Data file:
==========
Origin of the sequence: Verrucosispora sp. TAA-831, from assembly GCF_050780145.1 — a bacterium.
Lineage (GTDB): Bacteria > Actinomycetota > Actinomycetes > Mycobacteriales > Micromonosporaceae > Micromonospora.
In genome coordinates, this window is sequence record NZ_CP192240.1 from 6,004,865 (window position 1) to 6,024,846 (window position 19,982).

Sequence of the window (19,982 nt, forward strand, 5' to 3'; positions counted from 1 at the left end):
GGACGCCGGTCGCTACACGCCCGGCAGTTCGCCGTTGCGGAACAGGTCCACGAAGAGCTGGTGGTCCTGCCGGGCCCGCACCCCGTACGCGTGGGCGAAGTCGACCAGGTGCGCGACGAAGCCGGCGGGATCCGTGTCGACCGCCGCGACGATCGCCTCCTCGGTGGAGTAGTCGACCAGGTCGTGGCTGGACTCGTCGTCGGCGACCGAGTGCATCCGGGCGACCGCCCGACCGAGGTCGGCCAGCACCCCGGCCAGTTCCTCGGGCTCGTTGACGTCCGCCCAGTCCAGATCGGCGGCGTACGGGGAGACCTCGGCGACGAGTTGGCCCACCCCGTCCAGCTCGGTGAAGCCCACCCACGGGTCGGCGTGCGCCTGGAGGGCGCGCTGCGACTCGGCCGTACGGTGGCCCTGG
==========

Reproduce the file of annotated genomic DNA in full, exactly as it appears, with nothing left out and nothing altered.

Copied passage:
Origin of the sequence: Verrucosispora sp. TAA-831, from assembly GCF_050780145.1 — a bacterium.
Lineage (GTDB): Bacteria > Actinomycetota > Actinomycetes > Mycobacteriales > Micromonosporaceae > Micromonospora.
In genome coordinates, this window is sequence record NZ_CP192240.1 from 6,004,865 (window position 1) to 6,024,846 (window position 19,982).

Sequence of the window (19,982 nt, forward strand, 5' to 3'; positions counted from 1 at the left end):
GGACGCCGGTCGCTACACGCCCGGCAGTTCGCCGTTGCGGAACAGGTCCACGAAGAGCTGGTGGTCCTGCCGGGCCCGCACCCCGTACGCGTGGGCGAAGTCGACCAGGTGCGCGACGAAGCCGGCGGGATCCGTGTCGACCGCCGCGACGATCGCCTCCTCGGTGGAGTAGTCGACCAGGTCGTGGCTGGACTCGTCGTCGGCGACCGAGTGCATCCGGGCGACCGCCCGACCGAGGTCGGCCAGCACCCCGGCCAGTTCCTCGGGCTCGTTGACGTCCGCCCAGTCCAGATCGGCGGCGTACGGGGAGACCTCGGCGACGAGTTGGCCCACCCCGTCCAGCTCGGTGAAGCCCACCCACGGGTCGGCGTGCGCCTGGAGGGCGCGCTGCGACTCGGCCGTACGGTGGCCCTGG